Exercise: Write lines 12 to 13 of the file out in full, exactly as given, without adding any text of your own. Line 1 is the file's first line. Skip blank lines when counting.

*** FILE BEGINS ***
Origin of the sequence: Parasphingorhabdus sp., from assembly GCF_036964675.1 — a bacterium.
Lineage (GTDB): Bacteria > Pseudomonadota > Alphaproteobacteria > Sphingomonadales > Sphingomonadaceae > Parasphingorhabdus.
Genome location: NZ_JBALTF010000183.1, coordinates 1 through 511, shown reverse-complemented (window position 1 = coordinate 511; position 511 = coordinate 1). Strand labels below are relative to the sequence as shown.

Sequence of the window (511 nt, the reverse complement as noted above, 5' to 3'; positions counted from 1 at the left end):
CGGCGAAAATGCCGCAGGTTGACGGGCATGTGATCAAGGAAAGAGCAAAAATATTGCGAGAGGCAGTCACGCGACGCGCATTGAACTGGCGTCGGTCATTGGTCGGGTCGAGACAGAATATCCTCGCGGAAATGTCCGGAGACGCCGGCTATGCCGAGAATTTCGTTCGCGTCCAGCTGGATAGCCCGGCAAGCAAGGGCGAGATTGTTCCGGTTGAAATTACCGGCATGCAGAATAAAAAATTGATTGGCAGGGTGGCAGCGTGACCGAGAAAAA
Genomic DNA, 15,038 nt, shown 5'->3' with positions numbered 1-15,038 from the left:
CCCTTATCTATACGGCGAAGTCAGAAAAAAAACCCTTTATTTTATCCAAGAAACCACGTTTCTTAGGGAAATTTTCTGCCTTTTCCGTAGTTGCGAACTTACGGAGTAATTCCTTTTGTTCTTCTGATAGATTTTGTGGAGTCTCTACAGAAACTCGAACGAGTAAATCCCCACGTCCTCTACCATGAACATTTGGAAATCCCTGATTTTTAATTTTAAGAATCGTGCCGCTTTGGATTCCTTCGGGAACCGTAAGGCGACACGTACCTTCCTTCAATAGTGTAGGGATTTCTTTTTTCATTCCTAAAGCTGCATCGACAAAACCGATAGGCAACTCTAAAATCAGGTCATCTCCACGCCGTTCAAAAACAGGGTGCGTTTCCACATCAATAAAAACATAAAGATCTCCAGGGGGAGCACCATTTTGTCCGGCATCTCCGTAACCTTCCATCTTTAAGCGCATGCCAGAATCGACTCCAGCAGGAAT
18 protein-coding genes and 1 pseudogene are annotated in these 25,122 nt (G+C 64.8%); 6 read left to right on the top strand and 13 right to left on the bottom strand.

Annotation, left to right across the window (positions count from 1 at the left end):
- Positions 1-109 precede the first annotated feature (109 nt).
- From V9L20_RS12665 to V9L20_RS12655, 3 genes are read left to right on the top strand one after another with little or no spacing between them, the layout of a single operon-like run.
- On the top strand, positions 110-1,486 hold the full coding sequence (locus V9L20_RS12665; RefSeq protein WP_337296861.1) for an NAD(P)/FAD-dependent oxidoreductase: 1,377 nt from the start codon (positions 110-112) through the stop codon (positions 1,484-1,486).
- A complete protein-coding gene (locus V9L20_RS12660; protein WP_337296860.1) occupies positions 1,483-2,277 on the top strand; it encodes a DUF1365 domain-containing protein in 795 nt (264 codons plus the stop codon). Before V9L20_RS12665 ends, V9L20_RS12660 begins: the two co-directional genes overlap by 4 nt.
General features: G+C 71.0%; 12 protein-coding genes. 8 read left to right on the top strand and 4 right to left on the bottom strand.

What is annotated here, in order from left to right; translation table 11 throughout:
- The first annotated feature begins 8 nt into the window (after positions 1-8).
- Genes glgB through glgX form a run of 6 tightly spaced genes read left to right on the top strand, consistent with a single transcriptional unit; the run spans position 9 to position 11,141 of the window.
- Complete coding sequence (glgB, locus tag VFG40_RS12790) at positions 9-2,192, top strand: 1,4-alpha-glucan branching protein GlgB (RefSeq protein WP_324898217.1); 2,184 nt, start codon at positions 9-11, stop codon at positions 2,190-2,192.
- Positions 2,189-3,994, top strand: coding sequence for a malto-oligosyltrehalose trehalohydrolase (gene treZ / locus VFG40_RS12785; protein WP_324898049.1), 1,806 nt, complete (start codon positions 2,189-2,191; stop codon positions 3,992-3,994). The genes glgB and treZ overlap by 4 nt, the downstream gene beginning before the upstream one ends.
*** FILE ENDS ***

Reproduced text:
- On the top strand, positions 110-1,486 hold the full coding sequence (locus V9L20_RS12665; RefSeq protein WP_337296861.1) for an NAD(P)/FAD-dependent oxidoreductase: 1,377 nt from the start codon (positions 110-112) through the stop codon (positions 1,484-1,486).
- A complete protein-coding gene (locus V9L20_RS12660; protein WP_337296860.1) occupies positions 1,483-2,277 on the top strand; it encodes a DUF1365 domain-containing protein in 795 nt (264 codons plus the stop codon). Before V9L20_RS12665 ends, V9L20_RS12660 begins: the two co-directional genes overlap by 4 nt.